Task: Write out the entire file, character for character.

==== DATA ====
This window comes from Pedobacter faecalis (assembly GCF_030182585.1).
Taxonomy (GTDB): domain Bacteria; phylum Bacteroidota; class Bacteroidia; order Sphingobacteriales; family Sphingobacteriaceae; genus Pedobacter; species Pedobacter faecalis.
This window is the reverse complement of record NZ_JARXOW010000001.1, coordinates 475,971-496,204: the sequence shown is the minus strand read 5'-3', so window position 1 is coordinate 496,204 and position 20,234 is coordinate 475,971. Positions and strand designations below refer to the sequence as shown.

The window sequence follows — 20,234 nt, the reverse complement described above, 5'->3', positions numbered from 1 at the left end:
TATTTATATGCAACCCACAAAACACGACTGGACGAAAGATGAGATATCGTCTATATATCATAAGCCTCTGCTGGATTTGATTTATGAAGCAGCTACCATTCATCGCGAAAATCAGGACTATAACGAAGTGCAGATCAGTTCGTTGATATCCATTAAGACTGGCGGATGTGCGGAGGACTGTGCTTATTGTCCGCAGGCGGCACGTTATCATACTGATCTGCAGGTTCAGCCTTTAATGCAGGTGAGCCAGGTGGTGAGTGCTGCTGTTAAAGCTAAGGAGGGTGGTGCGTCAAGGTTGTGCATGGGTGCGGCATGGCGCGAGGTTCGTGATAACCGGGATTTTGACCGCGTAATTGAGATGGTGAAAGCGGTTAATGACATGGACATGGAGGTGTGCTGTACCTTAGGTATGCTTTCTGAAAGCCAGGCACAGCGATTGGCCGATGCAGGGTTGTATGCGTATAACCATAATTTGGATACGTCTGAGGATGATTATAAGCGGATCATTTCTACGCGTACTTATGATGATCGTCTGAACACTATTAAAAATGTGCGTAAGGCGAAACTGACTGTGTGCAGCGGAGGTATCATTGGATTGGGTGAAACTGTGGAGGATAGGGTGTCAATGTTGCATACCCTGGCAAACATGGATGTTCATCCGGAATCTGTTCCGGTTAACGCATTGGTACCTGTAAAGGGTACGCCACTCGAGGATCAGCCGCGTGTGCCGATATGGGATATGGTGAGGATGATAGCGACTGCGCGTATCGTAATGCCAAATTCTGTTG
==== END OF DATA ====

This window comes from Pedobacter faecalis (assembly GCF_030182585.1).
Taxonomy (GTDB): domain Bacteria; phylum Bacteroidota; class Bacteroidia; order Sphingobacteriales; family Sphingobacteriaceae; genus Pedobacter; species Pedobacter faecalis.
This window is the reverse complement of record NZ_JARXOW010000001.1, coordinates 475,971-496,204: the sequence shown is the minus strand read 5'-3', so window position 1 is coordinate 496,204 and position 20,234 is coordinate 475,971. Positions and strand designations below refer to the sequence as shown.

The window sequence follows — 20,234 nt, the reverse complement described above, 5'->3', positions numbered from 1 at the left end:
TATTTATATGCAACCCACAAAACACGACTGGACGAAAGATGAGATATCGTCTATATATCATAAGCCTCTGCTGGATTTGATTTATGAAGCAGCTACCATTCATCGCGAAAATCAGGACTATAACGAAGTGCAGATCAGTTCGTTGATATCCATTAAGACTGGCGGATGTGCGGAGGACTGTGCTTATTGTCCGCAGGCGGCACGTTATCATACTGATCTGCAGGTTCAGCCTTTAATGCAGGTGAGCCAGGTGGTGAGTGCTGCTGTTAAAGCTAAGGAGGGTGGTGCGTCAAGGTTGTGCATGGGTGCGGCATGGCGCGAGGTTCGTGATAACCGGGATTTTGACCGCGTAATTGAGATGGTGAAAGCGGTTAATGACATGGACATGGAGGTGTGCTGTACCTTAGGTATGCTTTCTGAAAGCCAGGCACAGCGATTGGCCGATGCAGGGTTGTATGCGTATAACCATAATTTGGATACGTCTGAGGATGATTATAAGCGGATCATTTCTACGCGTACTTATGATGATCGTCTGAACACTATTAAAAATGTGCGTAAGGCGAAACTGACTGTGTGCAGCGGAGGTATCATTGGATTGGGTGAAACTGTGGAGGATAGGGTGTCAATGTTGCATACCCTGGCAAACATGGATGTTCATCCGGAATCTGTTCCGGTTAACGCATTGGTACCTGTAAAGGGTACGCCACTCGAGGATCAGCCGCGTGTGCCGATATGGGATATGGTGAGGATGATAGCGACTGCGCGTATCGTAATGCCAAATTCTGTTG